“Chlothar,” Gerraint stood up and smiled.  “I’ll be with you in a minute.”  He practiced his Saxon as he imagined it was a language Chlothar would know.  He knew, the gifts his little one’s gave him so long ago included the gift to understand and be understood, no matter the language, but like the little ones themselves, he refused to depend on those gifts, though he was grateful at times when the little ones were willing to help.

Lord Birch’s seven fee came in their hunter’s outfits and knelt to Gerraint.  “Lord,” they called him.

Gerraint shook his head and said, “Please stand.  I want to thank you for this special work in bringing our guests here safely.  Now, I know it goes against etiquette, but please get small and return to Lord Birch for whatever other instructions he may have.

“Lord,” they repeated the phrase, and got small and fluttered off.  Some of Gerraint’s own men raised an eyebrow at that.  Chlothar’s men became more confused than ever, but Chlothar, and a few merely nodded.  Chlothar dismounted, so the rest followed.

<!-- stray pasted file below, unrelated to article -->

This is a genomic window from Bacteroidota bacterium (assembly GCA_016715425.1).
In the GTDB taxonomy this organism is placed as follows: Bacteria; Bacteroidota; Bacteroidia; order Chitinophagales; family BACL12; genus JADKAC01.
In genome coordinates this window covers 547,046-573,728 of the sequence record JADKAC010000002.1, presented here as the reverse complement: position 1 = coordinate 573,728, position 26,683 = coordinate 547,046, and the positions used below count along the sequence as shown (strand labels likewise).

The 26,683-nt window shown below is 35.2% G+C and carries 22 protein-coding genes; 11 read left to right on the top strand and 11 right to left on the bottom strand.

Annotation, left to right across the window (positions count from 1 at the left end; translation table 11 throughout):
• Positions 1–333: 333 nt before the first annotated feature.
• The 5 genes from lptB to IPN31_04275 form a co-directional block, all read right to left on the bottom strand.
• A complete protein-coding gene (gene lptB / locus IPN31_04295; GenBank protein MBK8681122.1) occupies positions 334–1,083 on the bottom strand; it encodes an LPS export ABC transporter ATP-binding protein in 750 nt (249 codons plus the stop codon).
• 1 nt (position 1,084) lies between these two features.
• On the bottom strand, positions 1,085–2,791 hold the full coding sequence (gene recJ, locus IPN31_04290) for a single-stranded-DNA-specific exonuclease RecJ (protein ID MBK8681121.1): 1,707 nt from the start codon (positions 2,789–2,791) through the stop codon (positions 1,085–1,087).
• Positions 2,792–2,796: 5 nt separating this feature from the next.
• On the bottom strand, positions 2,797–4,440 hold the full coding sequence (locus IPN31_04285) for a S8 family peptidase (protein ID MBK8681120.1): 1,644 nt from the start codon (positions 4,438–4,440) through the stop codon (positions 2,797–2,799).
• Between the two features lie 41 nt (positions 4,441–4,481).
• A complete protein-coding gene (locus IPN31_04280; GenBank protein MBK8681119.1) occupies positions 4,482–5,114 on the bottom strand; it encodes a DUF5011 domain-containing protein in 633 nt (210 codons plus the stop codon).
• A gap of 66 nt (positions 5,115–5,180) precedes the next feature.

“Allow me to introduce myself.  I am Gerraint, son of Erbin.”  He reached out and Chlothar reluctantly shook Gerraint’s hand as a man behind whispered in Chlothar’s ear.  Chlothar gripped a little harder before he let go and spoke.

“I have heard of you.”

“Only good, I hope.”  Gerraint smiled.  “But come, I have others I want you to meet.”  He began to walk while the man at Chlothar’s ear continued to whisper.  The Franks led their horses, as long as no one came to take them.  Gerraint hated himself for doing it, but he listened in to what the man was whispering.  The man was a Gallo-Roman and filling Chlothar in on his estimation of the disposition of Gerraint’s troops.